In whatever capacity you work in education, there is likely to be an occupational scheme available for you to join and you may have automatic membership as soon as you are employed.
Why should I be in the Teachers’ Pension Scheme?
Your teachers’ pension will be the cornerstone of your retirement income. Benefits include:
- a substantial contribution from your employer to your pension – 23.6 per cent of your salary from September 2019 – alongside your own contribution;
- a regular income after you retire and the right to a tax-free lump sum payment at retirement
- ill-health benefits if you become too ill to teach; and
- financial protection for your family and other dependents after you die.
The Teachers’ Pension Scheme is extremely valuable. Don’t opt out!
Am I eligible for a pension?
To be eligible to receive a pension from the Teachers’ Pension Scheme you must have completed a certain minimum length of service. This is:
- two years’ pensionable employment at any time after 5 April 1988;
- two years’ pensionable employment at any time, if you were in pensionable employment on 6 April 1988; or
- five years’ pensionable employment at any time.
If you’re working part-time, your service counts at its full time equivalent for purposes of qualifying for a pension. Like full-timers, you only need two years’ pensionable employment at any time after 5 April 1988 for example to qualify.
Am I in the career average section?
The Government ‘Proposed Final Agreement’ on pensions contained provisions for transitional protection. Whether you have protection depended on your age on 1 April 2012 and your TPS normal pension age (NPA) (the age at which you can get your pension in full).
If you were within ten years of your NPA on 1 April 2012 (i.e. 50 or over if your TPS pension age is 60 or 55 or over if it is 65) then you will stay in the final salary scheme provided that you don’t have a break from teaching of five years or more. This applies even if they work past scheme retirement age.
If you were up to a further 3½ years away from your NPA on 1 April 2012 (i.e. 46½ - 50 if your TPS NPA is 60 or 51½ - 55 if it is 65) then you’ll stay in your current final salary scheme under current rules for a limited period. However, you will be switched over to the career average scheme in the future. The older you are, the more protection you have. The chart below has more details.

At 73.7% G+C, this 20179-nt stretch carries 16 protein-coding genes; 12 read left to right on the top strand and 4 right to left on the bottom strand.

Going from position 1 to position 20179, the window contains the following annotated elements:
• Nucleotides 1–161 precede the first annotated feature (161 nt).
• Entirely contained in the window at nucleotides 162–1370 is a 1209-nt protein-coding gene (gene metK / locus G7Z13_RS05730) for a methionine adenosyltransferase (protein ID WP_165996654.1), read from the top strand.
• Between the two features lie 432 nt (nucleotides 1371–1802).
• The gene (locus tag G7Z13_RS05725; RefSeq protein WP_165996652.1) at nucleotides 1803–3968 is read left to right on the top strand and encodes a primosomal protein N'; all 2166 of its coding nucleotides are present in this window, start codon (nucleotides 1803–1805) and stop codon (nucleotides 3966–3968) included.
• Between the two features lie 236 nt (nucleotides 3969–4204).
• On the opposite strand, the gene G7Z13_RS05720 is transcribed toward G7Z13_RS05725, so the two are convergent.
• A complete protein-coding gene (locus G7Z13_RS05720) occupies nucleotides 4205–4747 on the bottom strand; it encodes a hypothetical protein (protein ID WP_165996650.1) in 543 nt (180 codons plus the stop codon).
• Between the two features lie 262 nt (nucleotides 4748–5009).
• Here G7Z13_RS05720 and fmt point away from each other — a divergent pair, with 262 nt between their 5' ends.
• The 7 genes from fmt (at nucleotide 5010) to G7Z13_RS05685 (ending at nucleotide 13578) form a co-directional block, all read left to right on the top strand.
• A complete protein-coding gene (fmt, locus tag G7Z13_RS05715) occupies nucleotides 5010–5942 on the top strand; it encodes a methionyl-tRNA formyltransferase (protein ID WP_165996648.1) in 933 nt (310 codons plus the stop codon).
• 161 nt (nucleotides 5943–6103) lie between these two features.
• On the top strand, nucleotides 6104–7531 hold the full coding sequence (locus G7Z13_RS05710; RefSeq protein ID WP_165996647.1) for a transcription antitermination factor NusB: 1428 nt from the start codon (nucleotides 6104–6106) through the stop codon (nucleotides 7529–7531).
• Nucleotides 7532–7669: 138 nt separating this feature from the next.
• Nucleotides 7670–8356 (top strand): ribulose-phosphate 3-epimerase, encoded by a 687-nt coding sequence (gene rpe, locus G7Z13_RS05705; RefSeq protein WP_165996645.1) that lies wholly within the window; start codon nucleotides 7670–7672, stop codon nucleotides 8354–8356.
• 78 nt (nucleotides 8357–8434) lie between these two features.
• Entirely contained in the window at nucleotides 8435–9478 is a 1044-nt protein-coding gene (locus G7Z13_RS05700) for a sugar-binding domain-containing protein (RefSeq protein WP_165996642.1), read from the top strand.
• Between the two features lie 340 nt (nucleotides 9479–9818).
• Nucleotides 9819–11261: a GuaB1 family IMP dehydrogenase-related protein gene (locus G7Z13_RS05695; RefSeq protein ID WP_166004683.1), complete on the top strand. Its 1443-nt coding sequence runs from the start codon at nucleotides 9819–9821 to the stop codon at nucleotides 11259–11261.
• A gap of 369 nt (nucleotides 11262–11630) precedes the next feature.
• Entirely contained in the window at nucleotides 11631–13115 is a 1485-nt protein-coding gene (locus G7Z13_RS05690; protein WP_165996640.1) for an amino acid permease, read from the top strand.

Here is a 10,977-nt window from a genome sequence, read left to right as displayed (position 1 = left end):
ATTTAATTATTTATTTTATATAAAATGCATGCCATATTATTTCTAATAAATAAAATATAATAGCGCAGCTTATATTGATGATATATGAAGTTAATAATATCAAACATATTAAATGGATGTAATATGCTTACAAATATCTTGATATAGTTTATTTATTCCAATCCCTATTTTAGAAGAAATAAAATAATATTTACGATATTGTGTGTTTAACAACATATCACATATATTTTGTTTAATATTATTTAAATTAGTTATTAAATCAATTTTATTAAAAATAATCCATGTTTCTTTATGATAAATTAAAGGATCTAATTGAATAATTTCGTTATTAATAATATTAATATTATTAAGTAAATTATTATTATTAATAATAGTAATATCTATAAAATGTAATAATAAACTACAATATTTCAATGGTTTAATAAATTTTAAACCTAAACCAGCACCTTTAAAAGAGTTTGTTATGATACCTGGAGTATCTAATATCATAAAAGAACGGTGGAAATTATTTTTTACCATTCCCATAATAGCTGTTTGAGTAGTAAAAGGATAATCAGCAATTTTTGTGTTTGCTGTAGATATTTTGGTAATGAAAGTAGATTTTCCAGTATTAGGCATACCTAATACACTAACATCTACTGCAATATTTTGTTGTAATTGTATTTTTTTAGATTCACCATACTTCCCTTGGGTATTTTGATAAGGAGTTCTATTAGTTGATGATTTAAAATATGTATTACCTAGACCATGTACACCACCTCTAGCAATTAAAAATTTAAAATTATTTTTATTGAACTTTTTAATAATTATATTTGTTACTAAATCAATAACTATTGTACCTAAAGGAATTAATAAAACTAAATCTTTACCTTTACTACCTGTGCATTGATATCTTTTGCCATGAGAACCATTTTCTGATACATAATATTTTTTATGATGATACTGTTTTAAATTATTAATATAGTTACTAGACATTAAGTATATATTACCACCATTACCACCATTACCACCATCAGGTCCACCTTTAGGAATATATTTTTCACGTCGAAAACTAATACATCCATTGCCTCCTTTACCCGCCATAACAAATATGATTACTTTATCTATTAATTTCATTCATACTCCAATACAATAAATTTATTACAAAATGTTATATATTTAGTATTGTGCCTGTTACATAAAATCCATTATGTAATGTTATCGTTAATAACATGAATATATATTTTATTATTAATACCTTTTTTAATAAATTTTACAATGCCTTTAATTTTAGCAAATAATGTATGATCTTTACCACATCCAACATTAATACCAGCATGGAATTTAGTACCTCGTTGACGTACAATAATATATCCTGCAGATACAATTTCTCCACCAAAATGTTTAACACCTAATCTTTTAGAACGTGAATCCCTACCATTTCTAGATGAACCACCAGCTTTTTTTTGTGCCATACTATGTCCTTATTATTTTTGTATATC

Final salary scheme pension age 60
Final salary scheme pension age 65
Age at April 2012
Switch to career average
Age at April 2012
Switch to career average
Stays in FS scheme
Stays in FS scheme
58½ (April 2021)
63½ (April 2021)
57 (April 2020)
62 (April 2020)
55½ (April 2019)
60½ (April 2019)
54 (April 2018)
59 (April 2018)
52½ (April 2017)
57½ (April 2017)
51 (April 2016)
56 (April 2016)
April 2015 (no protection)
April 2015 (no protection)
If you have no transitional protection, if you are a new member of the scheme on or after 1 April 2015, or if you rejoin the TPS after a greater than five-year break, you will be placed in the career average section.
What is career average?
Career average is a way of calculating how much pension you will get. Until April 2015, the Teachers’ Pension Scheme was a ‘final salary’ scheme – where pension was based on your salary at or near retirement. Under career average, pension is based on your salary over the whole of your career.
How does career average work?
Teachers in the career average scheme build up pension at 1/57 of their pensionable earnings each year. So, if your pensionable earnings are £28,500, you’ll build up £500 of pension for that year. From April 2015, overtime was included in the definition of pensionable pay.
This pension is then increased each year until retirement. The annual increase before you retire for teachers who stay in teaching is Consumer Prices Index (CPI) inflation + 1.6 per cent. This is slightly less than the expected long-term growth in average earnings.